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Karen's Blogs

Blogs are brief, to-the-point, conversational and packed with information, strategies, and tips to turn troubled eaters into “normal” eaters and to help you enjoy a happier, healthier life.Sign up by clicking "Subscribe" below and they’ll arrive in your inbox. 

Why We Need Both Intelligence and Knowledge to Make Healthy Choices

An author I enjoy noted in passing the difference between knowledge and intelligence. Though I recognized this truth, the statement stuck in my head because I’d just had a session with a distraught father who was struggling with his teenage son. Several times during the session, I’d suggested that the father read books on child development and, specifically, on parenting an adolescent but, each time I raised the subject, this client more or less let me know that he wasn’t interested.   This client is a good provider and passionately loves his son, wanting the best for him. I’ve assumed that this father is fairly intelligent, yet was struck by his determination to avoid the knowledge that he desperately needed to get along better with and help his son. I’ve come across other people like him in my professional and personal life who absolutely refuse to acquire fairly easily accessible...
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Adverse Childhood Experiences May Affect Your Life and Eating Today

Many dysregulated eaters are affected by traumatic events and may not realize it. These events, called “adverse childhood experiences” or ACEs, are, unfortunately, so commonplace in some families and sub-cultures of society that it may not occur to you that they could have a huge, negative impact on your life—or your eating. Though these events happened long ago and you may have minimized, suppressed, rationalized, or repressed (unconsciously forgotten) them, by recognizing them, you can better understand your emotional (and eating) dysregulation and reactivity today.   ACEs include: “being sworn at, insulted, or humiliated by parents; being pushed, grabbed, or having something thrown at you; feeling that your family didn’t support each other; having parents who were separated or divorced; living with an alcoholic or drug user; living with someone who was depressed or attempted suicide; watching a loved one be physically abused.” (Hillbilly Elegy: A Memoir of a Family...
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Which Type of Happiness Makes People Happiest

Josh Humi, author of “Life Guide”, asserts that there are two kinds of happiness: experiential and reflective (“A Living Humanist Document,” The Humanist.com, 9/28/17, accessed 9/29/17, https://thehumanist.com/ ). He explains the former as “the enjoyment of a present-moment experience (for example, eating a tasty meal or sharing a laugh with friends),” and the latter…”as one’s belief that he or she has lived a valuable life, to the extent that one reasonably believes he or she could have lived a valuable life (for example, via personally meaningful accomplishments).” He describes reflective happiness as having a “long-lasting ‘background’ impact on one’s happiness,” that is, that “all else being equal, pursuing the latter will likely have a greater positive impact on one’s happiness over the long run.” I would add that reflective happiness adds depth and breadth to who we are, while experiential happiness is limited to what we did.   I’m blogging...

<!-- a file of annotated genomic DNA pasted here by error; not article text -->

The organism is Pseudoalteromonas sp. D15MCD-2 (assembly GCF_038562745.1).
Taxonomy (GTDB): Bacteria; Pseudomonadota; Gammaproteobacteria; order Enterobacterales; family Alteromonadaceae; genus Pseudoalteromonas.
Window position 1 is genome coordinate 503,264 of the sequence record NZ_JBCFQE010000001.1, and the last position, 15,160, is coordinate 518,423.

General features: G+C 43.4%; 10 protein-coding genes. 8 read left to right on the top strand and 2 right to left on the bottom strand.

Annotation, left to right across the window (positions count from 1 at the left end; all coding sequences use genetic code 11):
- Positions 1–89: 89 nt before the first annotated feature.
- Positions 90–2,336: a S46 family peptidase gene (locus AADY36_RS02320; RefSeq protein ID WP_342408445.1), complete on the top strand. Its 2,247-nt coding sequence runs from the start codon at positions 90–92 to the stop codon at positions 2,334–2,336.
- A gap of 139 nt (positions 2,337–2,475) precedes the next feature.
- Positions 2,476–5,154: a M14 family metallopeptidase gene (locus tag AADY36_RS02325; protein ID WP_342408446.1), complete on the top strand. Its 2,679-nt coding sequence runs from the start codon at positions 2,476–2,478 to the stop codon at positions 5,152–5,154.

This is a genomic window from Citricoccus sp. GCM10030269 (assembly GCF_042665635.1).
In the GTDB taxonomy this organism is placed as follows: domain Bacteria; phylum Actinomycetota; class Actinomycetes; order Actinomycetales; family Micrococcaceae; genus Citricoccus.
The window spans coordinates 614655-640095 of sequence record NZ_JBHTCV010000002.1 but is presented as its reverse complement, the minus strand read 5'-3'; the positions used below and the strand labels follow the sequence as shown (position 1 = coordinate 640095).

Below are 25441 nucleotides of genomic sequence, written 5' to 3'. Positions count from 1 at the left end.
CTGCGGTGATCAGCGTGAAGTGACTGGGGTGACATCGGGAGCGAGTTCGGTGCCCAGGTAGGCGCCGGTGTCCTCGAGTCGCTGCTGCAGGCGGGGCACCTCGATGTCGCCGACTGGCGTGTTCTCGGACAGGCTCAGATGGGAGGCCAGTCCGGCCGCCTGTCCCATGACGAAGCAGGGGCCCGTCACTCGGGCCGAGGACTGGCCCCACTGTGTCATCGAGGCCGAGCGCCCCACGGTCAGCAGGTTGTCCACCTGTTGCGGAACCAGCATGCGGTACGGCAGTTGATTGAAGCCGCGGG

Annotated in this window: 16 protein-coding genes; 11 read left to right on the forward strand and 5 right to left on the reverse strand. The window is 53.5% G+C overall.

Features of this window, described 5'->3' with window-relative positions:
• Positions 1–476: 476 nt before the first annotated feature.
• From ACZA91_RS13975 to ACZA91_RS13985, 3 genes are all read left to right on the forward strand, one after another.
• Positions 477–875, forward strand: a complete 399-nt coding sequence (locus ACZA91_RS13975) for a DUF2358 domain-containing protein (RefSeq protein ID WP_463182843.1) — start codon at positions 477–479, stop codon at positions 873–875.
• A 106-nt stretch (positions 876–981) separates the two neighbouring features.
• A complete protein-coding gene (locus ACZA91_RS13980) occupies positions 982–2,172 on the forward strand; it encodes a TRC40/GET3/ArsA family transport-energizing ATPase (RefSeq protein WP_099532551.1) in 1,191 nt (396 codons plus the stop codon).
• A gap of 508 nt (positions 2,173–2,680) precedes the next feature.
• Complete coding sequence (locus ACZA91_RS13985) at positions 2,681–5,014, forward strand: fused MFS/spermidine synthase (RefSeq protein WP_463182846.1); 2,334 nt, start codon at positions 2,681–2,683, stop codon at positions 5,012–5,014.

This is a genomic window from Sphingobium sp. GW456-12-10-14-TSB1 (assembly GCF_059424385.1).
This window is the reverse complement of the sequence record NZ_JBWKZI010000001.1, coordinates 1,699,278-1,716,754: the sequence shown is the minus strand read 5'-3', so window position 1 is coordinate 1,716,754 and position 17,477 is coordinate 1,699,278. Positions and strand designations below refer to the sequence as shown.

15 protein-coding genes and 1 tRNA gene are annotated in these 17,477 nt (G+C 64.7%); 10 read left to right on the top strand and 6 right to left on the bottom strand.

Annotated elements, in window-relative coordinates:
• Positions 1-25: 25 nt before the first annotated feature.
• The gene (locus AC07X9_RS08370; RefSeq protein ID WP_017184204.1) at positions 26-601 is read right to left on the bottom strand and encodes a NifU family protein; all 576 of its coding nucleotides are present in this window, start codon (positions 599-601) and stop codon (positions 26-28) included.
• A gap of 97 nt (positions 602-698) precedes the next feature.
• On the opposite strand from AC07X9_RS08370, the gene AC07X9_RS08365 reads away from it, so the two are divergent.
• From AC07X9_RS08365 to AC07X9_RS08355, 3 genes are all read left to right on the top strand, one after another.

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Anger is an Essential Part of Self-Care

Many of my clients have difficulty tolerating their anger and, not surprisingly, with self-care. That’s why I write about anger a good deal. They get into relationships or take jobs in which they’re mistreated. They’re all about forgiveness and compassion and shy away from feeling wronged—even when they are. Sadly, one of the major reasons that they get into unhealthy situations is that they are not in touch with and fear their anger.   Here’s an example. I was talking with a client about standing up to people and she said that she kept feeling badly for others and didn’t want to be angry at them. I hear this a lot, as if anger is a bad thing. We feel anger automatically when we’re being, were or will be harmed. That’s healthy. That’s how things are supposed to work because recognizing that we feel endangered is vital to surviving and...
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What’s Wrong With Being Wrong?

Whether I’m working with couples or families, I find that too many people absolutely hate being wrong. In fact, I’ll go out on a limb here and say that any relationship you’re in, including those at work, will improve dramatically when both parties become more comfortable with being in the wrong. This improvement will automatically decrease stress and the urge to comfort yourself with food, so you’re getting a two-fer with it.   What is it about being wrong that makes people feel so uncomfortable and defensive? It’s a strange phenomenon, this attachment to a state of correctness. Do you recognize what upsets you when you’re wrong? Is it the actual experience of it or is it what others say to or about you when blame is being thrown around?   Here’s my take on the subject based on working with (most) couples who are all hung up on who’s...